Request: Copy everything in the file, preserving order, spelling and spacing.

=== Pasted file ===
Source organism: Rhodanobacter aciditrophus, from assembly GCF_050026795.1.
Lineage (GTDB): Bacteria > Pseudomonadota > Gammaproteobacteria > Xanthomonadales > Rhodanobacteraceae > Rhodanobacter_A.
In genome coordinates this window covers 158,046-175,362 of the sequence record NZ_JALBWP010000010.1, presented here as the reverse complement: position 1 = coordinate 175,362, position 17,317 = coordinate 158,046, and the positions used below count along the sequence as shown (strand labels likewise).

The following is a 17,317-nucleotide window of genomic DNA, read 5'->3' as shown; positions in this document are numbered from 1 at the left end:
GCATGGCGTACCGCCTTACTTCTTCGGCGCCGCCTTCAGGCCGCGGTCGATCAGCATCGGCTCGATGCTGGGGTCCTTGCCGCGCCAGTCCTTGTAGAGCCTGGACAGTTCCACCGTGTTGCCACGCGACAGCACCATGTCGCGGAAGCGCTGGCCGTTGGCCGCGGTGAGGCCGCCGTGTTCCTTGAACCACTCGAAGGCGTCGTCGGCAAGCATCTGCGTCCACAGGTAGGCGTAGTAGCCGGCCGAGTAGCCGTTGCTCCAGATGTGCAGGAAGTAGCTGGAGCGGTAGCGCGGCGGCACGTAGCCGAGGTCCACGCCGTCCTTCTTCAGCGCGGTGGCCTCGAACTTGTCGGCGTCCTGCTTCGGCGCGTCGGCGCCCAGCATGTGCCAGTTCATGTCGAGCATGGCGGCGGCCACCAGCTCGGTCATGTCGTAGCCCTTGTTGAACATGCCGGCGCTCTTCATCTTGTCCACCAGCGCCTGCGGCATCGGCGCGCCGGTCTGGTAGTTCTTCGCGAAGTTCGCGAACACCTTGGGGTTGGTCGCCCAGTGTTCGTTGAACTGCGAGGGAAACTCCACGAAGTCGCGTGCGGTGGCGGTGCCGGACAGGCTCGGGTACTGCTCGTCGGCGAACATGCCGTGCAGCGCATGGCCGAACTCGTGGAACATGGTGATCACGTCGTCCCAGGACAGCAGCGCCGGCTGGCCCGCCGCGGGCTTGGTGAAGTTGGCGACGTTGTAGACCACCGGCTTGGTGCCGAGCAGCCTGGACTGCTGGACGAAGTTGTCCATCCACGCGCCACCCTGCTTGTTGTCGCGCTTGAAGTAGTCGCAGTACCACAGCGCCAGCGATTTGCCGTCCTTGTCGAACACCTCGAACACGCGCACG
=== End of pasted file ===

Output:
Source organism: Rhodanobacter aciditrophus, from assembly GCF_050026795.1.
Lineage (GTDB): Bacteria > Pseudomonadota > Gammaproteobacteria > Xanthomonadales > Rhodanobacteraceae > Rhodanobacter_A.
In genome coordinates this window covers 158,046-175,362 of the sequence record NZ_JALBWP010000010.1, presented here as the reverse complement: position 1 = coordinate 175,362, position 17,317 = coordinate 158,046, and the positions used below count along the sequence as shown (strand labels likewise).

The following is a 17,317-nucleotide window of genomic DNA, read 5'->3' as shown; positions in this document are numbered from 1 at the left end:
GCATGGCGTACCGCCTTACTTCTTCGGCGCCGCCTTCAGGCCGCGGTCGATCAGCATCGGCTCGATGCTGGGGTCCTTGCCGCGCCAGTCCTTGTAGAGCCTGGACAGTTCCACCGTGTTGCCACGCGACAGCACCATGTCGCGGAAGCGCTGGCCGTTGGCCGCGGTGAGGCCGCCGTGTTCCTTGAACCACTCGAAGGCGTCGTCGGCAAGCATCTGCGTCCACAGGTAGGCGTAGTAGCCGGCCGAGTAGCCGTTGCTCCAGATGTGCAGGAAGTAGCTGGAGCGGTAGCGCGGCGGCACGTAGCCGAGGTCCACGCCGTCCTTCTTCAGCGCGGTGGCCTCGAACTTGTCGGCGTCCTGCTTCGGCGCGTCGGCGCCCAGCATGTGCCAGTTCATGTCGAGCATGGCGGCGGCCACCAGCTCGGTCATGTCGTAGCCCTTGTTGAACATGCCGGCGCTCTTCATCTTGTCCACCAGCGCCTGCGGCATCGGCGCGCCGGTCTGGTAGTTCTTCGCGAAGTTCGCGAACACCTTGGGGTTGGTCGCCCAGTGTTCGTTGAACTGCGAGGGAAACTCCACGAAGTCGCGTGCGGTGGCGGTGCCGGACAGGCTCGGGTACTGCTCGTCGGCGAACATGCCGTGCAGCGCATGGCCGAACTCGTGGAACATGGTGATCACGTCGTCCCAGGACAGCAGCGCCGGCTGGCCCGCCGCGGGCTTGGTGAAGTTGGCGACGTTGTAGACCACCGGCTTGGTGCCGAGCAGCCTGGACTGCTGGACGAAGTTGTCCATCCACGCGCCACCCTGCTTGTTGTCGCGCTTGAAGTAGTCGCAGTACCACAGCGCCAGCGATTTGCCGTCCTTGTCGAACACCTCGAACACGCGCACG